Propranolol hydrochloride is a medication used to treat high blood pressure, irregular heart rhythms (arrhythmia), myocardial infarction (heart attack), and it is also used to prevent migraines. Propranolol slows down a person's heart rate and makes it easier for the heart to beat. This action gives propranolol its antihypertensive (blood pressure lowering) effects. Higher doses of propranolol work to control heart arhrythmias. Side effects of this medication can affect a variety of body functions.
Adverse reactions to propranolol that might affect the body as a whole. These reactions include fever, cold extremities, joint pain and leg fatigue. Patients may experience weight gain. A skin reaction similar to lupus erythematous (an autoimmune disorder) in which raised, red, disc-like lesions appear on the face in a butterfly pattern, may occur in some patients. As with most medications, allergic reactions are possible, including serious life-threatening anaphylactic responses.
Central Nervous System
Propranolol can cause sleep disturbances, drowsiness, fatigue, lightheadedness, vertigo, and fainting. Central nervous system side effects can be intense, with some patients experiencing psychosis, depression, confusion, agitation, vivid dreams, visual hallucinations, delusions and organic brain syndrome (decreased mental function, which is reversible).
Propranolol might cause profound bradycardia (slow heart rate) and hypotension. Palpitations, chest pain, atrioventricular heart block (a disruption of signals traveling between heart chambers), congestive heart failure or cardiac arrest. Peripheral circulation can be affected, causing symptoms similar to Raynaud’s disease that could include cold, numb or painful hands and cyanosis (bluish discoloring of the hands) caused by the decrease blood flow. Once the peripheral blood flow is back to normal, patient's may feel burning pain in the hands.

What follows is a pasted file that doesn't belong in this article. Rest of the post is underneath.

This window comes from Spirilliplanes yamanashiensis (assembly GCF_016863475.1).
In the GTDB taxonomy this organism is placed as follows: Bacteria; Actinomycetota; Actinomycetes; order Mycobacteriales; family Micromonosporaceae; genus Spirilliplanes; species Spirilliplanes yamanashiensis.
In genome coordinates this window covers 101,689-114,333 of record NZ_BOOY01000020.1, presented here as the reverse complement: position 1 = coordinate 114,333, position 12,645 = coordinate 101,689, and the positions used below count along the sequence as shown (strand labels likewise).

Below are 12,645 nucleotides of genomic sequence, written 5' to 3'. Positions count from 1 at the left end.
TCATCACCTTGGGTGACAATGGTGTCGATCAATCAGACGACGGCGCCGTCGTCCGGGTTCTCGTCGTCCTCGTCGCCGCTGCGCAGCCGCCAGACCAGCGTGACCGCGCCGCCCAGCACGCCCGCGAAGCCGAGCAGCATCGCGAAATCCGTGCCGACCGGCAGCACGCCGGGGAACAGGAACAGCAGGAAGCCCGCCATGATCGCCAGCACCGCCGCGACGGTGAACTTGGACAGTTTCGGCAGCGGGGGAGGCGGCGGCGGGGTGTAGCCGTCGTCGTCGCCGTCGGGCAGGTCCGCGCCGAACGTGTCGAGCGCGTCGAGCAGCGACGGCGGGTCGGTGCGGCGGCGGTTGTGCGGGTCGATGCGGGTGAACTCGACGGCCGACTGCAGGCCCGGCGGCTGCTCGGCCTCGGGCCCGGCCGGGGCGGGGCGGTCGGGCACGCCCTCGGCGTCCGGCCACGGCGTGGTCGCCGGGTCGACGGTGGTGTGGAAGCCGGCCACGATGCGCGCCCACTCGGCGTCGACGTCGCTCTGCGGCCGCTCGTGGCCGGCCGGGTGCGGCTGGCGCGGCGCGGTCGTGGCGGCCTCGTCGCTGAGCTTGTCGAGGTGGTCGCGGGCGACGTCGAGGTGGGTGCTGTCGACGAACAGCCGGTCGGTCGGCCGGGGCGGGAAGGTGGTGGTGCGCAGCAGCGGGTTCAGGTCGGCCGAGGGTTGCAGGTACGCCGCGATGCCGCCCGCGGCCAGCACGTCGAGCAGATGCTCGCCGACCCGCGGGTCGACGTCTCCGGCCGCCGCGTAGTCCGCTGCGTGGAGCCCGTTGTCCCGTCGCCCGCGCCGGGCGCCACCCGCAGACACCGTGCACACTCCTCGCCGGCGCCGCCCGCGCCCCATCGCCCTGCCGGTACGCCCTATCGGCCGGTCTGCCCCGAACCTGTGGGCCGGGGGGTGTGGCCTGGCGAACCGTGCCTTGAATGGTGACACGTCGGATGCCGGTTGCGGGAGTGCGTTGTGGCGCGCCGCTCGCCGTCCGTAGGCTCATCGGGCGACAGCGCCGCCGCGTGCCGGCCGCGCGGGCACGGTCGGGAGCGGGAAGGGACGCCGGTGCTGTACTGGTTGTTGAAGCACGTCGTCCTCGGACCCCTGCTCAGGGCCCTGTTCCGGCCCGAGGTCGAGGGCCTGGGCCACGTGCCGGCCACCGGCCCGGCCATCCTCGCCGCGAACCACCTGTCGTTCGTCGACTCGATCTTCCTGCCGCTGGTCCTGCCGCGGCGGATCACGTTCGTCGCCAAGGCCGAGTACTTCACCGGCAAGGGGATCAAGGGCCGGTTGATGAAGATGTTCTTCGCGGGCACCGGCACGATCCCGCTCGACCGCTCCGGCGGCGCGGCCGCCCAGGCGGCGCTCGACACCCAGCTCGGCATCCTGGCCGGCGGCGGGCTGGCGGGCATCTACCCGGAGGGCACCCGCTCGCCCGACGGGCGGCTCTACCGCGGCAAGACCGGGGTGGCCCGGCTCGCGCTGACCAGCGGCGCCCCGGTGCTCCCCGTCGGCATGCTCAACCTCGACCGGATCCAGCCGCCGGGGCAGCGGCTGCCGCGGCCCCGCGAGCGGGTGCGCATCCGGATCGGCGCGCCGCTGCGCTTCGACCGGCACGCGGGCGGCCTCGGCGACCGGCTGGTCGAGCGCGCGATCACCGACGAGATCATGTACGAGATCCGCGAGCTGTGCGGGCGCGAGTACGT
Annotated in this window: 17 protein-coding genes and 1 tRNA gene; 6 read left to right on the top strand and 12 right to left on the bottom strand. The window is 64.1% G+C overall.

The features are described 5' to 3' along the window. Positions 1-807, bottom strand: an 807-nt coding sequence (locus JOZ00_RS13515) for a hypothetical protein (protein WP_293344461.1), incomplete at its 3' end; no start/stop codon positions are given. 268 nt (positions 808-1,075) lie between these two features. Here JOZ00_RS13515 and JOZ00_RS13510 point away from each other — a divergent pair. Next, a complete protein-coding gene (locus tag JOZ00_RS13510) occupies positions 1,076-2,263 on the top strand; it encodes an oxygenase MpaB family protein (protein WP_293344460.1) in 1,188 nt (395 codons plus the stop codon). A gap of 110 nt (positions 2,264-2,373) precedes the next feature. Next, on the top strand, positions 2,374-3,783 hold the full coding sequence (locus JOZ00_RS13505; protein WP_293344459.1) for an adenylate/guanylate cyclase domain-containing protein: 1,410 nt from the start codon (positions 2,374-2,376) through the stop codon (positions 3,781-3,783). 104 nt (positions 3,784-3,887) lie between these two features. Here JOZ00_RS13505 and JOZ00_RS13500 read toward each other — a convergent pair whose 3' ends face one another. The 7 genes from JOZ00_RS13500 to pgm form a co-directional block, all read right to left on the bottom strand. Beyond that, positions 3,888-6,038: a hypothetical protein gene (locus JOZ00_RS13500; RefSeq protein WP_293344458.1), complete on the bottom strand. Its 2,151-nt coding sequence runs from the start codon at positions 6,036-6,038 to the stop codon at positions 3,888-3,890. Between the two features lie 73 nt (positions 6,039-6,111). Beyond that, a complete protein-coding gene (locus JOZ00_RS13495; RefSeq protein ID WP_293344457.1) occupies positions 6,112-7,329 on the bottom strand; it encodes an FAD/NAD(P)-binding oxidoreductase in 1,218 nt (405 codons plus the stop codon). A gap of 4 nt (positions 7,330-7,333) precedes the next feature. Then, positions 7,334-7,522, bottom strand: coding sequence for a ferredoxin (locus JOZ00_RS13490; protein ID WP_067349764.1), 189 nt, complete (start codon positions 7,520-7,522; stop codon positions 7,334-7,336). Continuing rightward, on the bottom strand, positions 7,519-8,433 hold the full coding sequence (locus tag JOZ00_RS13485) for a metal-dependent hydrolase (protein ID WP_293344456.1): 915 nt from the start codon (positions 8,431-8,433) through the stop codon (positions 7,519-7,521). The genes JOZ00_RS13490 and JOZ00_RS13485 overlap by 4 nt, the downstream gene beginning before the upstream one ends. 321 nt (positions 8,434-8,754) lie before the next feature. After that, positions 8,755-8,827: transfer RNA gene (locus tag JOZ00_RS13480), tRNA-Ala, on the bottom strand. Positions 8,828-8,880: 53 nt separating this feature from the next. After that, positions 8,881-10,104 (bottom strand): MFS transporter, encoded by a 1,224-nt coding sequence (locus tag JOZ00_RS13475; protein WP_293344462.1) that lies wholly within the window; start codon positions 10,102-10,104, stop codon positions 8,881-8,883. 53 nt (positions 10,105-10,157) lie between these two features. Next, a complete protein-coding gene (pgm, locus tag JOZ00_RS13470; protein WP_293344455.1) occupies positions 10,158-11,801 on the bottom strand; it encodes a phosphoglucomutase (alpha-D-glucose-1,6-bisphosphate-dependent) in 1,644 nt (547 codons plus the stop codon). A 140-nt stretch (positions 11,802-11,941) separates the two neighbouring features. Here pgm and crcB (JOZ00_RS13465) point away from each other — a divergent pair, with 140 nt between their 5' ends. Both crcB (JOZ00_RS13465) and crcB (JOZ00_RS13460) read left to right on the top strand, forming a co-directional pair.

Patients taking propranolol might experience a sore throat from swelling in the pharynx, painful spasms in the larynx and constriction of the upper airways of the lungs along with shortness of breath .
Visual disturbances, dry eyes and conjunctivitis can be experienced while taking propranolol. Ringing in the ears or hearing loss is also possible, and patients might also experience nasal congestion.
Propranolol can cause dry mouth, nausea, vomiting, heartburn, diarrhea or constipation, abdominal cramps and flatulence. More serious gastrointestinal side effects include inflammation of the pancreas, mesenteric artery thrombosis (blockage in the arteries of the intestines) and ischemic colitis (swelling of the large intestine along with diminished blood flow).
Propranolol can cause a decreased libido or impotence.
Dermatologic Side Effects
Redness, itching, or a psoriasis-like skin eruption is possible while taking propranolol. Reversible hair loss, nail changes, dry skin and thickening of the scalp, palms, and feet may also occur. Propranolol can cause more severe dermatologic reactions such as Stevens-Johnson syndrome (toxic epidermal necrolysis) which is characterized by a severe, blistering rash to skin and mucosa along with gastrointestinal problems.
Propranolol can affect white blood cell production causing a decrease in the number of eosinophils (white blood cells that respond to allergens) and platelets. If severe enough, the drop in white blood cells may result in an even more acute reduction of white blood cells called agranulocytosis.
Metabolic Side Effects
Propranolol hydrochloride can affect blood glucose levels, causing either low or high blood sugar. Patients who have hyperthyroidism (overactive thyroid) experience decreased calcium levels while taking propranolol. Therefore, patients with diabetes or hyperthyroidism should be monitored closely by a physician.